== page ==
SUMMARY OF PARTICULAR EMBODIMENTS

In particular embodiments, a social-networking system may promote civic engagement via an online social network. The social-networking system may provide a civic-issues platform for users to engage in civic issues in their communities. As an example, a civic issue may be fixing a pothole on a junction of Mission Street and 5th Street in San Francisco. As another example, a civic issue may be associated with improving a design of an electoral voting machine. The users of the civic-issues platform may include users of the online social network or third-party users who are not associated with the online social network. Furthermore, the civic-issues platform may connect to a public-agency system associated with an agency of a municipality, such as San Francisco Public Works for the city of San Francisco, to allow the general public to post new civic issues and track resolution of the posted civic issues. In particular embodiments, the civic-issues platform may be utilized to galvanize public support for resolving the posted civic issues. Accordingly, the civic-issues platform may enable and encourage particular users of the communities and agencies responsible for resolving the posted civic issues to mutually engage in resolving the posted civic issues.

In particular embodiments, the civic-issues platform may measure performances of agencies for resolving civic issues. For example, the civic-issues platform may measure a performance of a particular agency based on how users of the online social network respond toward resolutions of posted civic issues by the particular agency. In particular embodiments, the civic-issues platform may calculate performance scores to a pre-determined cluster of agencies for resolving civic issues, aggregate the calculated performance scores to determine a threshold performance score, and rank the performance of each agency of the pre-determined cluster of agencies based on the determined threshold performance score. Accordingly, the civic-issues platform may rank the particular agency against other agencies within the municipality of the particular agency. The civic-issues platform may even rank the particular agency against other agencies in the world.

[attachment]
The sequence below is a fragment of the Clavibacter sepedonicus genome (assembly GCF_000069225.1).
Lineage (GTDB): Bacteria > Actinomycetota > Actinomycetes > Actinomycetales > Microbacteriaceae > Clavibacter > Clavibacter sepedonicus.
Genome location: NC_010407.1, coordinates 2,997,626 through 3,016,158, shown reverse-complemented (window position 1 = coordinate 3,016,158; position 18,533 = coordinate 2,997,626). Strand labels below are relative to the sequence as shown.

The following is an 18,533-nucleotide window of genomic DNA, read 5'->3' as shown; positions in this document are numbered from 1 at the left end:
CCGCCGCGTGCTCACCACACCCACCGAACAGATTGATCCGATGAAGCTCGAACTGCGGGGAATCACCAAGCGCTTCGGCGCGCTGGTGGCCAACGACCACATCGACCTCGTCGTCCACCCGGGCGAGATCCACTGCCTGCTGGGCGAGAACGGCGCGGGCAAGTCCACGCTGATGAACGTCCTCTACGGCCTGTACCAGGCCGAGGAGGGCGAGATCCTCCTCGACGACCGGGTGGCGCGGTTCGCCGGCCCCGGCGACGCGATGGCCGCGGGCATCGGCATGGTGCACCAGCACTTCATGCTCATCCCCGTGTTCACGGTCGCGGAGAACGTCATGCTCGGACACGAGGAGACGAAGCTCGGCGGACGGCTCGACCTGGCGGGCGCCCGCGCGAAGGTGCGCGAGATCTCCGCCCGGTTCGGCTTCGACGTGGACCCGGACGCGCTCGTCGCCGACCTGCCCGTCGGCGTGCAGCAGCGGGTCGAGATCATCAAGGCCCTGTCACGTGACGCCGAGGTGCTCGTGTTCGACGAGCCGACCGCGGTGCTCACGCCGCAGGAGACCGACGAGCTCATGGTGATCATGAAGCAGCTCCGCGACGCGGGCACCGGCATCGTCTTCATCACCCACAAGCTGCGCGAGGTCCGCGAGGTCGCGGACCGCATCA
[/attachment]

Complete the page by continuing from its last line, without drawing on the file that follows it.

In particular embodiments, the civic-issues platform may provide monetary incentives for agencies to continuously engage users in civic engagements. For example, the social-networking system may identify one or more user-clusters for targeted advertising on the online social network to be associated with a user of the civic-issues platform based at least on previous interactions of the user with the civic-issues platform. Furthermore, the social-networking system may share the advertising revenue generated from the targeted advertising with the agencies. Such sharing of the advertising revenue may even provide incentives for users to generate revenue for their communities by engaging in civic issues that affect them.